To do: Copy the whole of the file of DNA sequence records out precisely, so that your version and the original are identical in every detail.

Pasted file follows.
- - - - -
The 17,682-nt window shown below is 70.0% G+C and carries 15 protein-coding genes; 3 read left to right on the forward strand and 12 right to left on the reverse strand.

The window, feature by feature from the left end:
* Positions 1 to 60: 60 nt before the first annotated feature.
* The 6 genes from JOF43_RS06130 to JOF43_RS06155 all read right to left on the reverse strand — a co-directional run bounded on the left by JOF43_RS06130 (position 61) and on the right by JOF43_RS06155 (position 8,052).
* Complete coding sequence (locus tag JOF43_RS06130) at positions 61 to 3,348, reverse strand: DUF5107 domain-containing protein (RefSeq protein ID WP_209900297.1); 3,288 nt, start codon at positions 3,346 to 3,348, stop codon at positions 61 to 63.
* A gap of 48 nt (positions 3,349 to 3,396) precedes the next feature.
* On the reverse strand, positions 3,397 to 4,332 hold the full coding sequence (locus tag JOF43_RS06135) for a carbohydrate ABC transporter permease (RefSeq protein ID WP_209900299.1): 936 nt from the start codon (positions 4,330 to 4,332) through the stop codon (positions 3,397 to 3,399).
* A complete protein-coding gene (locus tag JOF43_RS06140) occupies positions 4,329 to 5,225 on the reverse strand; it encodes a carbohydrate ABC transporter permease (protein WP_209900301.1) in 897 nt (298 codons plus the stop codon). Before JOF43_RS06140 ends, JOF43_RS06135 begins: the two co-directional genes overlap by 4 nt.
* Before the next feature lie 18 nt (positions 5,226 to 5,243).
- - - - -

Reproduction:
The 17,682-nt window shown below is 70.0% G+C and carries 15 protein-coding genes; 3 read left to right on the forward strand and 12 right to left on the reverse strand.

The window, feature by feature from the left end:
* Positions 1 to 60: 60 nt before the first annotated feature.
* The 6 genes from JOF43_RS06130 to JOF43_RS06155 all read right to left on the reverse strand — a co-directional run bounded on the left by JOF43_RS06130 (position 61) and on the right by JOF43_RS06155 (position 8,052).
* Complete coding sequence (locus tag JOF43_RS06130) at positions 61 to 3,348, reverse strand: DUF5107 domain-containing protein (RefSeq protein ID WP_209900297.1); 3,288 nt, start codon at positions 3,346 to 3,348, stop codon at positions 61 to 63.
* A gap of 48 nt (positions 3,349 to 3,396) precedes the next feature.
* On the reverse strand, positions 3,397 to 4,332 hold the full coding sequence (locus tag JOF43_RS06135) for a carbohydrate ABC transporter permease (RefSeq protein ID WP_209900299.1): 936 nt from the start codon (positions 4,330 to 4,332) through the stop codon (positions 3,397 to 3,399).
* A complete protein-coding gene (locus tag JOF43_RS06140) occupies positions 4,329 to 5,225 on the reverse strand; it encodes a carbohydrate ABC transporter permease (protein WP_209900301.1) in 897 nt (298 codons plus the stop codon). Before JOF43_RS06140 ends, JOF43_RS06135 begins: the two co-directional genes overlap by 4 nt.
* Before the next feature lie 18 nt (positions 5,226 to 5,243).